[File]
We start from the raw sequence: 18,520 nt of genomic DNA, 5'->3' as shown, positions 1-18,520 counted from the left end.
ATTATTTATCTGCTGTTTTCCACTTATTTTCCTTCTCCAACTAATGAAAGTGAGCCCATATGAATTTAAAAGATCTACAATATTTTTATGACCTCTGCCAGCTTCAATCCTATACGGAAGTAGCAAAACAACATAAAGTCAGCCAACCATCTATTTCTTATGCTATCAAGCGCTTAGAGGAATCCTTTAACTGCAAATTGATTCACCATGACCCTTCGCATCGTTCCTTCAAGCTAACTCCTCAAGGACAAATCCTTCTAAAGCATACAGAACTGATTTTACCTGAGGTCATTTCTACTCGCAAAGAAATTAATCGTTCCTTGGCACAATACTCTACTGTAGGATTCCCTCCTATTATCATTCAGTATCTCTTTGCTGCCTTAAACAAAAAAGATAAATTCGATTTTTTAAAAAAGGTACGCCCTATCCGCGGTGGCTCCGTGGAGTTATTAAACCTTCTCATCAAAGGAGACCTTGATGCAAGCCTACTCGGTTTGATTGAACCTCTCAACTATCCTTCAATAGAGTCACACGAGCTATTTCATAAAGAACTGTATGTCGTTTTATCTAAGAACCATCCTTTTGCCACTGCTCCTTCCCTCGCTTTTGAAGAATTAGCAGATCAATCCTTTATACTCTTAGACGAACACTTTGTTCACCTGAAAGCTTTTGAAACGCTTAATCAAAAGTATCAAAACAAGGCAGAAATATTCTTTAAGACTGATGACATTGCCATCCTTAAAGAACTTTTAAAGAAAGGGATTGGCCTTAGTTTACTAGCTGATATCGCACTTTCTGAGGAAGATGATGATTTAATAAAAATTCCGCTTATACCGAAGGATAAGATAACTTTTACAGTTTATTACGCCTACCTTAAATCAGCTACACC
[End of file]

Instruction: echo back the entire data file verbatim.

We start from the raw sequence: 18,520 nt of genomic DNA, 5'->3' as shown, positions 1-18,520 counted from the left end.
ATTATTTATCTGCTGTTTTCCACTTATTTTCCTTCTCCAACTAATGAAAGTGAGCCCATATGAATTTAAAAGATCTACAATATTTTTATGACCTCTGCCAGCTTCAATCCTATACGGAAGTAGCAAAACAACATAAAGTCAGCCAACCATCTATTTCTTATGCTATCAAGCGCTTAGAGGAATCCTTTAACTGCAAATTGATTCACCATGACCCTTCGCATCGTTCCTTCAAGCTAACTCCTCAAGGACAAATCCTTCTAAAGCATACAGAACTGATTTTACCTGAGGTCATTTCTACTCGCAAAGAAATTAATCGTTCCTTGGCACAATACTCTACTGTAGGATTCCCTCCTATTATCATTCAGTATCTCTTTGCTGCCTTAAACAAAAAAGATAAATTCGATTTTTTAAAAAAGGTACGCCCTATCCGCGGTGGCTCCGTGGAGTTATTAAACCTTCTCATCAAAGGAGACCTTGATGCAAGCCTACTCGGTTTGATTGAACCTCTCAACTATCCTTCAATAGAGTCACACGAGCTATTTCATAAAGAACTGTATGTCGTTTTATCTAAGAACCATCCTTTTGCCACTGCTCCTTCCCTCGCTTTTGAAGAATTAGCAGATCAATCCTTTATACTCTTAGACGAACACTTTGTTCACCTGAAAGCTTTTGAAACGCTTAATCAAAAGTATCAAAACAAGGCAGAAATATTCTTTAAGACTGATGACATTGCCATCCTTAAAGAACTTTTAAAGAAAGGGATTGGCCTTAGTTTACTAGCTGATATCGCACTTTCTGAGGAAGATGATGATTTAATAAAAATTCCGCTTATACCGAAGGATAAGATAACTTTTACAGTTTATTACGCCTACCTTAAATCAGCTACACC